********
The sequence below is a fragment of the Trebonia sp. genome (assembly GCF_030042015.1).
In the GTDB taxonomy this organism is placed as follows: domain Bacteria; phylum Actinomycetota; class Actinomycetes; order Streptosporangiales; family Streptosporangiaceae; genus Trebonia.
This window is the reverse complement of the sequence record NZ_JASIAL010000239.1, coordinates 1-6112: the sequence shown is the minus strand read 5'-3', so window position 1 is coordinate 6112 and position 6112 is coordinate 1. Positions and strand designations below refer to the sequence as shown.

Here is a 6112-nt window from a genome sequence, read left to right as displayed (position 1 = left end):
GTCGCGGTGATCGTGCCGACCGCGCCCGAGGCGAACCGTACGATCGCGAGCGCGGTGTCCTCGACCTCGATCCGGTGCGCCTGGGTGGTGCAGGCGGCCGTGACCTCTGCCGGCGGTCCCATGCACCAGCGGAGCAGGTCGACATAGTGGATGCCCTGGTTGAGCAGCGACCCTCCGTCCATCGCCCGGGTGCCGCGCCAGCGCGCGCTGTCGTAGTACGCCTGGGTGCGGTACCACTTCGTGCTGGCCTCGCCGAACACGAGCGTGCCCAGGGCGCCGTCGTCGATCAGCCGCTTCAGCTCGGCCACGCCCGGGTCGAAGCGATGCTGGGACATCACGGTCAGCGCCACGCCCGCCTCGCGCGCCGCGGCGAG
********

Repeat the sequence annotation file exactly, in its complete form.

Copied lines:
The sequence below is a fragment of the Trebonia sp. genome (assembly GCF_030042015.1).
In the GTDB taxonomy this organism is placed as follows: domain Bacteria; phylum Actinomycetota; class Actinomycetes; order Streptosporangiales; family Streptosporangiaceae; genus Trebonia.
This window is the reverse complement of the sequence record NZ_JASIAL010000239.1, coordinates 1-6112: the sequence shown is the minus strand read 5'-3', so window position 1 is coordinate 6112 and position 6112 is coordinate 1. Positions and strand designations below refer to the sequence as shown.

Here is a 6112-nt window from a genome sequence, read left to right as displayed (position 1 = left end):
GTCGCGGTGATCGTGCCGACCGCGCCCGAGGCGAACCGTACGATCGCGAGCGCGGTGTCCTCGACCTCGATCCGGTGCGCCTGGGTGGTGCAGGCGGCCGTGACCTCTGCCGGCGGTCCCATGCACCAGCGGAGCAGGTCGACATAGTGGATGCCCTGGTTGAGCAGCGACCCTCCGTCCATCGCCCGGGTGCCGCGCCAGCGCGCGCTGTCGTAGTACGCCTGGGTGCGGTACCACTTCGTGCTGGCCTCGCCGAACACGAGCGTGCCCAGGGCGCCGTCGTCGATCAGCCGCTTCAGCTCGGCCACGCCCGGGTCGAAGCGATGCTGGGACATCACGGTCAGCGCCACGCCCGCCTCGCGCGCCGCGGCGAG